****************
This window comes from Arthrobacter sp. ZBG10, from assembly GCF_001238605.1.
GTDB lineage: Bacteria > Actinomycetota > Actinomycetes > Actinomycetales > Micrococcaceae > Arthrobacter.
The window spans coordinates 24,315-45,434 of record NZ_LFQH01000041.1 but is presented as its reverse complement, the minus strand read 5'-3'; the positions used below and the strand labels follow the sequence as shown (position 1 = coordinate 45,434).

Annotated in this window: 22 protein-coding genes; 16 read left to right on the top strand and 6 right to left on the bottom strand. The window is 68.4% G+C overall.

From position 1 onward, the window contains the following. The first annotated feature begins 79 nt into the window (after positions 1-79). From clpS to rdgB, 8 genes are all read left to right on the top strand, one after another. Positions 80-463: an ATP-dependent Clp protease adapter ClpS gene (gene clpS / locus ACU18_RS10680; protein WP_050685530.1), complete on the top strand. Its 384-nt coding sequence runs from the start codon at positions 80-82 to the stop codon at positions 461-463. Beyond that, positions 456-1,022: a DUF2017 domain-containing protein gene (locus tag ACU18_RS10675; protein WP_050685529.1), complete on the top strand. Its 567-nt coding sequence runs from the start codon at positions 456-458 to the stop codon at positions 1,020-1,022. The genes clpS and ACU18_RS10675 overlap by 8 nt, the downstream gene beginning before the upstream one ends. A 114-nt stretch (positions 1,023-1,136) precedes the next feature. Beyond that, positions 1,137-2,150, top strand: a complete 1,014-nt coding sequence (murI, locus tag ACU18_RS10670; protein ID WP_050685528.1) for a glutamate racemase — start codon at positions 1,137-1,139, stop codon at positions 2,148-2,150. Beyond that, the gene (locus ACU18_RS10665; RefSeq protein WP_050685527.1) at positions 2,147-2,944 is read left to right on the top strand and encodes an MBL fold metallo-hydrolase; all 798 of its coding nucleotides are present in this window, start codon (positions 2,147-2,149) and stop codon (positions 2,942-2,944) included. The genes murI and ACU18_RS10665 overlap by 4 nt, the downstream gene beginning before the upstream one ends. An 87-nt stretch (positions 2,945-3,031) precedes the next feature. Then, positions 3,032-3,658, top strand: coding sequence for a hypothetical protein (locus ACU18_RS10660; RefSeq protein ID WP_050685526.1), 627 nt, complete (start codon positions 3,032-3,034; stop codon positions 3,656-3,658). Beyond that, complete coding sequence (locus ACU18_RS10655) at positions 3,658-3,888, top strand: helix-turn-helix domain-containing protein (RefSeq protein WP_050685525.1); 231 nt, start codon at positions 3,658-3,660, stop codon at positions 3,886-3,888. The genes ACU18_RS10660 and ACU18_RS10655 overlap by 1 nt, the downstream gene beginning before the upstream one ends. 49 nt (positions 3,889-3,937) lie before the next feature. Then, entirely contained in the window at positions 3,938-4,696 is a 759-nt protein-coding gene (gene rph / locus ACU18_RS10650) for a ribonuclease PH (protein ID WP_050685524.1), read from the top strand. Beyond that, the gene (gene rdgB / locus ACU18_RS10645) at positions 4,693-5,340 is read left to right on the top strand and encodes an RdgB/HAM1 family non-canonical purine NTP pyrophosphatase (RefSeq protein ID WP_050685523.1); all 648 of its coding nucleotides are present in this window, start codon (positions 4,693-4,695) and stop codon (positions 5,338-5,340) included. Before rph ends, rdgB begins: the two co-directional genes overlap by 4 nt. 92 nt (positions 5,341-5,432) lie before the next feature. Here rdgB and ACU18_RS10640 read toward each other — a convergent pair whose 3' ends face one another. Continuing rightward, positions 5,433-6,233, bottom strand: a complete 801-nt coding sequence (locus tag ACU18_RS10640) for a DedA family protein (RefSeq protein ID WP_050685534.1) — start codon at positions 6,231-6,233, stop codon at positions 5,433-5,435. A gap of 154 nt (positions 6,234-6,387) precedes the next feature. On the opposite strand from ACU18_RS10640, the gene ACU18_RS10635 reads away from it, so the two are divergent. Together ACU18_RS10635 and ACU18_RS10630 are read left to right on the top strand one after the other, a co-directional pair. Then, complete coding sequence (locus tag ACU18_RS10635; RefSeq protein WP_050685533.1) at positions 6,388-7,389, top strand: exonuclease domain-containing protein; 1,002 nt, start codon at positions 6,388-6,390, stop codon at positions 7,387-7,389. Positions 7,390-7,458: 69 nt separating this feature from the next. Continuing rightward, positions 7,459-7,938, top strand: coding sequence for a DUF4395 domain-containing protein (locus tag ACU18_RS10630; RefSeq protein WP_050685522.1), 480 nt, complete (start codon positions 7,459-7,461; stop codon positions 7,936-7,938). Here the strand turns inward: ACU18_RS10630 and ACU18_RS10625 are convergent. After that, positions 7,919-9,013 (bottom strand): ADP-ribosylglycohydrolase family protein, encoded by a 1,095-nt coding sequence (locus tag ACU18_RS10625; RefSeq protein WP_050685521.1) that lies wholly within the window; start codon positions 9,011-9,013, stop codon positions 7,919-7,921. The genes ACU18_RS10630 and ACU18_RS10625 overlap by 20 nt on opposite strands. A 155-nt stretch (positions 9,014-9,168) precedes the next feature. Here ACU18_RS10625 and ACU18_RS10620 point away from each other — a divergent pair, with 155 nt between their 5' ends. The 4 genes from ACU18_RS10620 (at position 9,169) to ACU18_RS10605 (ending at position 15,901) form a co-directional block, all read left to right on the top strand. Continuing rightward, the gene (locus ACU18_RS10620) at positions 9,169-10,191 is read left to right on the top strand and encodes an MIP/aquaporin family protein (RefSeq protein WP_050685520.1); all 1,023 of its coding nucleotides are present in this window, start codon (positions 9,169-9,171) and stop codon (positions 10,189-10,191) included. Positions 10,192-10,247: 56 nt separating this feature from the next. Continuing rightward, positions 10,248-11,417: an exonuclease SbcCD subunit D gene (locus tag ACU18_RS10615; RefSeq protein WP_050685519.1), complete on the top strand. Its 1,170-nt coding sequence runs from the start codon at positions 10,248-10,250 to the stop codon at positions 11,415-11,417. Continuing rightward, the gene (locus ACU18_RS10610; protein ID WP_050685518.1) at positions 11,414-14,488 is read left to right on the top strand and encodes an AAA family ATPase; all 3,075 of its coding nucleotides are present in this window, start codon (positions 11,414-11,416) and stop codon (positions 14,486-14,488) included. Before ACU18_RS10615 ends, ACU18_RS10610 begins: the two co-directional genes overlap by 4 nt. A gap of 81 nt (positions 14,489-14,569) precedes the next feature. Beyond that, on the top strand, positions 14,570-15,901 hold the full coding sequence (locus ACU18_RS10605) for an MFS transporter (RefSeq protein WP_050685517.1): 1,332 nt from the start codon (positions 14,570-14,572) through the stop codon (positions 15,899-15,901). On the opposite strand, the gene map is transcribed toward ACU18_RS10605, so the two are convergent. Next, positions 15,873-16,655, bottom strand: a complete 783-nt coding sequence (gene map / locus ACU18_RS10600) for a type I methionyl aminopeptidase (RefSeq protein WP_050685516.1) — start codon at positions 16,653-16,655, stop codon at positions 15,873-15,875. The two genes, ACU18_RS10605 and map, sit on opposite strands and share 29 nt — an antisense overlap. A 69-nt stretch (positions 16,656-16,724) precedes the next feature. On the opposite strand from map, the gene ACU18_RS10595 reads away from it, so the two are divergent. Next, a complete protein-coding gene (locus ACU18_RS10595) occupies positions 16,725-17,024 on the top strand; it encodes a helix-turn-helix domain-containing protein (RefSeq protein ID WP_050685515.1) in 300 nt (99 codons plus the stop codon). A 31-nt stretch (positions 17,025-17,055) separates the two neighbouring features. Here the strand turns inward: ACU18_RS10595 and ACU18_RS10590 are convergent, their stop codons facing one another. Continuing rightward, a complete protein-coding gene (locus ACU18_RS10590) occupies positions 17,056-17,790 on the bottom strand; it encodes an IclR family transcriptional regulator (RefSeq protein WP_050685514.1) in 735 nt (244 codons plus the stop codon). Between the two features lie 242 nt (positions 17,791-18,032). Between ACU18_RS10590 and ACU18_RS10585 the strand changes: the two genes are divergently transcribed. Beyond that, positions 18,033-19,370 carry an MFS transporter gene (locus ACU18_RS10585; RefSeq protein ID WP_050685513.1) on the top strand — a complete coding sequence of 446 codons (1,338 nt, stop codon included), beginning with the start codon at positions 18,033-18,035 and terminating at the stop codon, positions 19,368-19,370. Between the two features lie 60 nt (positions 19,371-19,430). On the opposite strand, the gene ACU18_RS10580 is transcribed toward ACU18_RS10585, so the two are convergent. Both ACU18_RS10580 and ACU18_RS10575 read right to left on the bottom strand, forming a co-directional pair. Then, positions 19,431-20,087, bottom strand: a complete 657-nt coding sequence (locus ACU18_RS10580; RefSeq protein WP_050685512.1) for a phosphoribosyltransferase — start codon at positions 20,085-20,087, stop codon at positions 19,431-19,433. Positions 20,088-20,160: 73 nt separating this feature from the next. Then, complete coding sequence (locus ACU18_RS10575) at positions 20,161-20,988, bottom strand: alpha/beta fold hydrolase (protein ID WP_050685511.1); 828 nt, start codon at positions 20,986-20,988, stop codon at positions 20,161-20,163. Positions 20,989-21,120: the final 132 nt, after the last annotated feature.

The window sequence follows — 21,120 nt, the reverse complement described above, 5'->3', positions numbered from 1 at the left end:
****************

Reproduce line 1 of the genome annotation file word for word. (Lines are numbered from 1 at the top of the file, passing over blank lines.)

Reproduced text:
This window comes from Arthrobacter sp. ZBG10, from assembly GCF_001238605.1.